Biomechanical Properties of the Aortic Wall: Changes during Vascular Calcification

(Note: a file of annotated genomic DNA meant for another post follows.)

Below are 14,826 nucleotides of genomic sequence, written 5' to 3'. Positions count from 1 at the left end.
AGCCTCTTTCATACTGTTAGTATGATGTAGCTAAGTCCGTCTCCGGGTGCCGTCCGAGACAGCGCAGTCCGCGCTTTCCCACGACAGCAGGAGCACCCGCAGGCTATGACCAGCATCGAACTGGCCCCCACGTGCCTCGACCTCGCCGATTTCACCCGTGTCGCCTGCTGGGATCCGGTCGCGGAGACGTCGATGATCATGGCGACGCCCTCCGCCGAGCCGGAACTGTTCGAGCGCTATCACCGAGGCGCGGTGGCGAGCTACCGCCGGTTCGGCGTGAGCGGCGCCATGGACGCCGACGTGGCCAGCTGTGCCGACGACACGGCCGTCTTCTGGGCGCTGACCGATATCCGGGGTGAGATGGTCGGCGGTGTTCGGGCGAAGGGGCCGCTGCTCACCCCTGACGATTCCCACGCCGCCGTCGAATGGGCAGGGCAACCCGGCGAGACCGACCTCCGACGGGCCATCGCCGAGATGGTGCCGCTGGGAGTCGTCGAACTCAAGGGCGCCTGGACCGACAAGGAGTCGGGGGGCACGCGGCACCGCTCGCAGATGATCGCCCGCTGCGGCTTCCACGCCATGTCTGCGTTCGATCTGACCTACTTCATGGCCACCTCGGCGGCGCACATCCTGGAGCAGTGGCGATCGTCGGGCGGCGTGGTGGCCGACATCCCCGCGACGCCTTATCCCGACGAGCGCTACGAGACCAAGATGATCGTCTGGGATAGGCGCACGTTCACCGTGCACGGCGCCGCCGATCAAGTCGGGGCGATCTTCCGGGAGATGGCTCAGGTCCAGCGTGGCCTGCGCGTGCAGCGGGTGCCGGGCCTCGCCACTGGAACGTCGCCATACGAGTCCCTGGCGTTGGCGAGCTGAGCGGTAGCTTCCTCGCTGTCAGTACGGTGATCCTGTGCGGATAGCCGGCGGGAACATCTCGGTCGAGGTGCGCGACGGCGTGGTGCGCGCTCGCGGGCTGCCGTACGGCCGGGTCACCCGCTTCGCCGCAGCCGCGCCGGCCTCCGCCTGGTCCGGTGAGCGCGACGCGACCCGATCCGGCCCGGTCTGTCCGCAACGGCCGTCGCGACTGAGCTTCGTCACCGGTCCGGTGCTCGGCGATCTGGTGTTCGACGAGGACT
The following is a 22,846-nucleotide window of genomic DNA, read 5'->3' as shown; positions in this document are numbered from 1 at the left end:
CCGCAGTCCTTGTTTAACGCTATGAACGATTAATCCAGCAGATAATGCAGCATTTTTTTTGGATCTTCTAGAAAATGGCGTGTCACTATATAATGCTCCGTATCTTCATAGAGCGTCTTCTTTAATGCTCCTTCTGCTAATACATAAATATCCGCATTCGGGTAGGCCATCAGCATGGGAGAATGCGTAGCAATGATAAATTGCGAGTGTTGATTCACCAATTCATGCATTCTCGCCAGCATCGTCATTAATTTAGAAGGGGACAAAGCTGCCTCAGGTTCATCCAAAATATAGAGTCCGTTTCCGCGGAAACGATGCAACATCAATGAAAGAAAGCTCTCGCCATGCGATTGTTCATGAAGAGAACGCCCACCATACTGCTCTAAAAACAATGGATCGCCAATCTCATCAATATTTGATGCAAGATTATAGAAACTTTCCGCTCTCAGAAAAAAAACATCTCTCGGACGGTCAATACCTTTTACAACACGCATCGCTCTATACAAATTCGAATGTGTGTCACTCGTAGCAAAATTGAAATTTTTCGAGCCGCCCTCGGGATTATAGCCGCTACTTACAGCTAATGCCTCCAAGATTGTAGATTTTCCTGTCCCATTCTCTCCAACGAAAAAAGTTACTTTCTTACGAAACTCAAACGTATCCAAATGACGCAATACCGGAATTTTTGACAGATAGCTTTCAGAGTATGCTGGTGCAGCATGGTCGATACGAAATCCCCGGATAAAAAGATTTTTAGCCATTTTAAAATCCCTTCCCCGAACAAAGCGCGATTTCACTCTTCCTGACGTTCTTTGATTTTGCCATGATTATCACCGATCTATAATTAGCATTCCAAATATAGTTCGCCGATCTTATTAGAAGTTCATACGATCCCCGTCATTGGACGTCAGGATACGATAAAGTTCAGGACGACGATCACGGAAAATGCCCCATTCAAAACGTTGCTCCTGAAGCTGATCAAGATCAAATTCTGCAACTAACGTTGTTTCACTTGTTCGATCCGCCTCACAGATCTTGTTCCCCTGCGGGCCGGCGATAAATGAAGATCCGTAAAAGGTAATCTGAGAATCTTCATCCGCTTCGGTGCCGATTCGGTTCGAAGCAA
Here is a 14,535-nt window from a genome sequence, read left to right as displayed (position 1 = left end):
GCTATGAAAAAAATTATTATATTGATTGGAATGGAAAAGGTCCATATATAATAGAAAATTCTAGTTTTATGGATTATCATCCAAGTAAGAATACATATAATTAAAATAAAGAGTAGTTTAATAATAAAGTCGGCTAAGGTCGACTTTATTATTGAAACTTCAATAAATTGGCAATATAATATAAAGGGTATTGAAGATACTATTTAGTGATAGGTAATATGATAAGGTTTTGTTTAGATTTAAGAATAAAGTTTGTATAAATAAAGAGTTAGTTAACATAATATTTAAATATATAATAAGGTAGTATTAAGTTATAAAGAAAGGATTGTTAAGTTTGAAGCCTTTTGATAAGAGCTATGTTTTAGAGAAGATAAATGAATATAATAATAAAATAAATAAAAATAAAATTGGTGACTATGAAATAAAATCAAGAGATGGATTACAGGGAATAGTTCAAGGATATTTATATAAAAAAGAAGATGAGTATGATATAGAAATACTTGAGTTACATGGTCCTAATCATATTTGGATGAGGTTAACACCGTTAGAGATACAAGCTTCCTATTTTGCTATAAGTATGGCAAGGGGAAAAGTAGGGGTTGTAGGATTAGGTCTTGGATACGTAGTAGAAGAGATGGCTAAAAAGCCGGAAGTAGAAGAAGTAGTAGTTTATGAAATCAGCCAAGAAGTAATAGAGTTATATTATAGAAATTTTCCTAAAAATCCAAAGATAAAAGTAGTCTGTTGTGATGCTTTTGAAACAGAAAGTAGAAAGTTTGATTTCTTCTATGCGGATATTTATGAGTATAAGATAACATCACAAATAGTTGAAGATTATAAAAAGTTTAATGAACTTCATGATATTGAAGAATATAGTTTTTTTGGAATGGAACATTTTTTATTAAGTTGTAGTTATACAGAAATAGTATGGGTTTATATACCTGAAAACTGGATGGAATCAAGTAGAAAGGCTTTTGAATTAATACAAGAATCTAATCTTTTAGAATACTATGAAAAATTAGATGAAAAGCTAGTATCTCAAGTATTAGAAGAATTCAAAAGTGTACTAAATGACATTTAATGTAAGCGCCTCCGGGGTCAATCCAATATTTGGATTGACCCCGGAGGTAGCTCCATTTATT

Medial vascular calcification (MAC) is characterized by the deposition of hydroxyapatite (HAP) in the medial layer of the vessel wall, leading to disruption of vessel integrity and vascular stiffness. Because currently no direct therapeutic interventions for MAC are available, studying the MAC pathogenesis is of high research interest. Several methods exist to measure and describe the pathophysiological processes in the vessel wall, such as histological staining and gene expression. However, no method describing the physiological properties of the arterial wall is currently available. This study aims to close that gap and validate a method to measure the biomechanical properties of the arterial wall during vascular calcification. Therefore, a stress–stretch curve is monitored using small-vessel-myography upon ex vivo calcification of rat aortic tissue. The measurement of biomechanical properties could help to gain further insights into vessel integrity during calcification progression.